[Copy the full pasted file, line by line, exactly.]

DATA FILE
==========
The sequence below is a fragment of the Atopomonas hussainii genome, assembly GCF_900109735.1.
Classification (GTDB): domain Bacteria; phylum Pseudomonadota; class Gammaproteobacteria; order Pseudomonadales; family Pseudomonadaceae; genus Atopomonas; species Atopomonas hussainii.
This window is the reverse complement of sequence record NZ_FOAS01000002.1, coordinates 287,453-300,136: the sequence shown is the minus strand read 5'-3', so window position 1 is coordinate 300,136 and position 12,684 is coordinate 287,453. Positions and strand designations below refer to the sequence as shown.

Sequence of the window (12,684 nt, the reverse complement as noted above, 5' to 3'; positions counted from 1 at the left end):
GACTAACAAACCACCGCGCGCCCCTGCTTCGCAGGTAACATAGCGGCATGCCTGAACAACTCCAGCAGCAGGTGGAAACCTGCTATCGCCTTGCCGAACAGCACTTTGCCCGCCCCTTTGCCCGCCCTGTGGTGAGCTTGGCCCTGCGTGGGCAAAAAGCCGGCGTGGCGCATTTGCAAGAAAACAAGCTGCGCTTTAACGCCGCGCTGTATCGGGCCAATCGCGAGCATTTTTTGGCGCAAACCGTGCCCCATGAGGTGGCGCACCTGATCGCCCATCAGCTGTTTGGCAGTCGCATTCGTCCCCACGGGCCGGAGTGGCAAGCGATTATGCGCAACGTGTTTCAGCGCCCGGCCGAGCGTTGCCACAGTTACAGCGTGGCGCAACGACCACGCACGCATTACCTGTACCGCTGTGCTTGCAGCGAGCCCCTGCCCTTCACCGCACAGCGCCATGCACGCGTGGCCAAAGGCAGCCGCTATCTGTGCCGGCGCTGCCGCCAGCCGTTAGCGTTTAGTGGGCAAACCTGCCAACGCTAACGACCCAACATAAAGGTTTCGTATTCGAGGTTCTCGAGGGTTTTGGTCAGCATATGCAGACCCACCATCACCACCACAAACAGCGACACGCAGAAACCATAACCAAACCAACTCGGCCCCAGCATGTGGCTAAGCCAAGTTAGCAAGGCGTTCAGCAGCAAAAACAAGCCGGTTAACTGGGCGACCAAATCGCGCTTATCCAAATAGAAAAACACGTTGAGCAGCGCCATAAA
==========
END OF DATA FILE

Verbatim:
The sequence below is a fragment of the Atopomonas hussainii genome, assembly GCF_900109735.1.
Classification (GTDB): domain Bacteria; phylum Pseudomonadota; class Gammaproteobacteria; order Pseudomonadales; family Pseudomonadaceae; genus Atopomonas; species Atopomonas hussainii.
This window is the reverse complement of sequence record NZ_FOAS01000002.1, coordinates 287,453-300,136: the sequence shown is the minus strand read 5'-3', so window position 1 is coordinate 300,136 and position 12,684 is coordinate 287,453. Positions and strand designations below refer to the sequence as shown.

Sequence of the window (12,684 nt, the reverse complement as noted above, 5' to 3'; positions counted from 1 at the left end):
GACTAACAAACCACCGCGCGCCCCTGCTTCGCAGGTAACATAGCGGCATGCCTGAACAACTCCAGCAGCAGGTGGAAACCTGCTATCGCCTTGCCGAACAGCACTTTGCCCGCCCCTTTGCCCGCCCTGTGGTGAGCTTGGCCCTGCGTGGGCAAAAAGCCGGCGTGGCGCATTTGCAAGAAAACAAGCTGCGCTTTAACGCCGCGCTGTATCGGGCCAATCGCGAGCATTTTTTGGCGCAAACCGTGCCCCATGAGGTGGCGCACCTGATCGCCCATCAGCTGTTTGGCAGTCGCATTCGTCCCCACGGGCCGGAGTGGCAAGCGATTATGCGCAACGTGTTTCAGCGCCCGGCCGAGCGTTGCCACAGTTACAGCGTGGCGCAACGACCACGCACGCATTACCTGTACCGCTGTGCTTGCAGCGAGCCCCTGCCCTTCACCGCACAGCGCCATGCACGCGTGGCCAAAGGCAGCCGCTATCTGTGCCGGCGCTGCCGCCAGCCGTTAGCGTTTAGTGGGCAAACCTGCCAACGCTAACGACCCAACATAAAGGTTTCGTATTCGAGGTTCTCGAGGGTTTTGGTCAGCATATGCAGACCCACCATCACCACCACAAACAGCGACACGCAGAAACCATAACCAAACCAACTCGGCCCCAGCATGTGGCTAAGCCAAGTTAGCAAGGCGTTCAGCAGCAAAAACAAGCCGGTTAACTGGGCGACCAAATCGCGCTTATCCAAATAGAAAAACACGTTGAGCAGCGCCATAAA